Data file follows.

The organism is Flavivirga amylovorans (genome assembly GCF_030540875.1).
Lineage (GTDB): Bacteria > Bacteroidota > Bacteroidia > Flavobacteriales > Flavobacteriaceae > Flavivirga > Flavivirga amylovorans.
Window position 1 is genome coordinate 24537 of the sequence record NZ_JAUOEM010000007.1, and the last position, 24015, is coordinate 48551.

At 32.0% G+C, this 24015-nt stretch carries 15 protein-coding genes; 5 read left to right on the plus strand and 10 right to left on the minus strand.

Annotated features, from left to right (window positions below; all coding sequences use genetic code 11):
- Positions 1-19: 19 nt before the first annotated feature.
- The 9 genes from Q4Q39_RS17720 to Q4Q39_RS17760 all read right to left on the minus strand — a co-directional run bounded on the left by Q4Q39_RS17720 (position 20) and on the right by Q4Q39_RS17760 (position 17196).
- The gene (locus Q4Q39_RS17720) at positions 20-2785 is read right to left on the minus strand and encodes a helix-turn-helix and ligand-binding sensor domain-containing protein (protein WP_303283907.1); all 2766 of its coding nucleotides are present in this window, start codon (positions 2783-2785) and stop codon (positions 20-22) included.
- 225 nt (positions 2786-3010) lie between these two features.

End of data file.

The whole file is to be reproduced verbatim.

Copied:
The organism is Flavivirga amylovorans (genome assembly GCF_030540875.1).
Lineage (GTDB): Bacteria > Bacteroidota > Bacteroidia > Flavobacteriales > Flavobacteriaceae > Flavivirga > Flavivirga amylovorans.
Window position 1 is genome coordinate 24537 of the sequence record NZ_JAUOEM010000007.1, and the last position, 24015, is coordinate 48551.

At 32.0% G+C, this 24015-nt stretch carries 15 protein-coding genes; 5 read left to right on the plus strand and 10 right to left on the minus strand.

Annotated features, from left to right (window positions below; all coding sequences use genetic code 11):
- Positions 1-19: 19 nt before the first annotated feature.
- The 9 genes from Q4Q39_RS17720 to Q4Q39_RS17760 all read right to left on the minus strand — a co-directional run bounded on the left by Q4Q39_RS17720 (position 20) and on the right by Q4Q39_RS17760 (position 17196).
- The gene (locus Q4Q39_RS17720) at positions 20-2785 is read right to left on the minus strand and encodes a helix-turn-helix and ligand-binding sensor domain-containing protein (protein WP_303283907.1); all 2766 of its coding nucleotides are present in this window, start codon (positions 2783-2785) and stop codon (positions 20-22) included.
- 225 nt (positions 2786-3010) lie between these two features.